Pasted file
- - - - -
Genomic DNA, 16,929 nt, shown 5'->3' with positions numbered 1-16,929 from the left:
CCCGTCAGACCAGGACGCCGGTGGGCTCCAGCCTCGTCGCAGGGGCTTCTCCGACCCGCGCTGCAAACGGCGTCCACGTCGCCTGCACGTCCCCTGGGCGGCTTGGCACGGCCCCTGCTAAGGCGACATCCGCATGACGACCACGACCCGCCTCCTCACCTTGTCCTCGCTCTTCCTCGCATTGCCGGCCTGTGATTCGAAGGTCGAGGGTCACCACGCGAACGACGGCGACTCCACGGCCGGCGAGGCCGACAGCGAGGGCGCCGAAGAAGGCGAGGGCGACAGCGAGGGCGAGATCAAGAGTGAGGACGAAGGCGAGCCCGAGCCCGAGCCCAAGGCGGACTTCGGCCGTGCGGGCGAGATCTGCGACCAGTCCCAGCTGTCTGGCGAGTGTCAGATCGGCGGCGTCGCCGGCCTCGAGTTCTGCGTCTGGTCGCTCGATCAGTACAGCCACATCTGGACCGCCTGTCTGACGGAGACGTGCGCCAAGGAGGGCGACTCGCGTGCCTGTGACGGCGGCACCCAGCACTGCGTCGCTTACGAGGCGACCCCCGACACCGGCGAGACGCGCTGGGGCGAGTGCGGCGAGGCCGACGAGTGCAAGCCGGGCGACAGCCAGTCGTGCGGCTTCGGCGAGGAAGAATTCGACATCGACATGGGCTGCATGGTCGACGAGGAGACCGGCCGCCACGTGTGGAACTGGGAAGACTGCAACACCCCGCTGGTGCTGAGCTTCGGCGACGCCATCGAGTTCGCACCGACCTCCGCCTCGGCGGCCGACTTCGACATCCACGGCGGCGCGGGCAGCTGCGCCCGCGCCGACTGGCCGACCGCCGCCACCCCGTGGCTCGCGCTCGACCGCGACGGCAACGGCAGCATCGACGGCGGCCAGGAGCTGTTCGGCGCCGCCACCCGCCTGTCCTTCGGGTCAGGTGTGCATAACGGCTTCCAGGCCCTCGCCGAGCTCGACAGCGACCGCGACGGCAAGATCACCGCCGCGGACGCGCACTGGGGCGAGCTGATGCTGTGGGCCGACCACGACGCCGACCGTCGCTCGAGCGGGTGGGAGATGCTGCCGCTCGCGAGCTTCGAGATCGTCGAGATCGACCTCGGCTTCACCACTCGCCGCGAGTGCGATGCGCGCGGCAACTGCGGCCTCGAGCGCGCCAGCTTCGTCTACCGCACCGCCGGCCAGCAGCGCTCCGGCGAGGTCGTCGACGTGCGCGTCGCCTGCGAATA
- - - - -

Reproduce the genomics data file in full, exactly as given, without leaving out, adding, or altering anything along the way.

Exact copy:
Genomic DNA, 16,929 nt, shown 5'->3' with positions numbered 1-16,929 from the left:
CCCGTCAGACCAGGACGCCGGTGGGCTCCAGCCTCGTCGCAGGGGCTTCTCCGACCCGCGCTGCAAACGGCGTCCACGTCGCCTGCACGTCCCCTGGGCGGCTTGGCACGGCCCCTGCTAAGGCGACATCCGCATGACGACCACGACCCGCCTCCTCACCTTGTCCTCGCTCTTCCTCGCATTGCCGGCCTGTGATTCGAAGGTCGAGGGTCACCACGCGAACGACGGCGACTCCACGGCCGGCGAGGCCGACAGCGAGGGCGCCGAAGAAGGCGAGGGCGACAGCGAGGGCGAGATCAAGAGTGAGGACGAAGGCGAGCCCGAGCCCGAGCCCAAGGCGGACTTCGGCCGTGCGGGCGAGATCTGCGACCAGTCCCAGCTGTCTGGCGAGTGTCAGATCGGCGGCGTCGCCGGCCTCGAGTTCTGCGTCTGGTCGCTCGATCAGTACAGCCACATCTGGACCGCCTGTCTGACGGAGACGTGCGCCAAGGAGGGCGACTCGCGTGCCTGTGACGGCGGCACCCAGCACTGCGTCGCTTACGAGGCGACCCCCGACACCGGCGAGACGCGCTGGGGCGAGTGCGGCGAGGCCGACGAGTGCAAGCCGGGCGACAGCCAGTCGTGCGGCTTCGGCGAGGAAGAATTCGACATCGACATGGGCTGCATGGTCGACGAGGAGACCGGCCGCCACGTGTGGAACTGGGAAGACTGCAACACCCCGCTGGTGCTGAGCTTCGGCGACGCCATCGAGTTCGCACCGACCTCCGCCTCGGCGGCCGACTTCGACATCCACGGCGGCGCGGGCAGCTGCGCCCGCGCCGACTGGCCGACCGCCGCCACCCCGTGGCTCGCGCTCGACCGCGACGGCAACGGCAGCATCGACGGCGGCCAGGAGCTGTTCGGCGCCGCCACCCGCCTGTCCTTCGGGTCAGGTGTGCATAACGGCTTCCAGGCCCTCGCCGAGCTCGACAGCGACCGCGACGGCAAGATCACCGCCGCGGACGCGCACTGGGGCGAGCTGATGCTGTGGGCCGACCACGACGCCGACCGTCGCTCGAGCGGGTGGGAGATGCTGCCGCTCGCGAGCTTCGAGATCGTCGAGATCGACCTCGGCTTCACCACTCGCCGCGAGTGCGATGCGCGCGGCAACTGCGGCCTCGAGCGCGCCAGCTTCGTCTACCGCACCGCCGGCCAGCAGCGCTCCGGCGAGGTCGTCGACGTGCGCGTCGCCTGCGAATA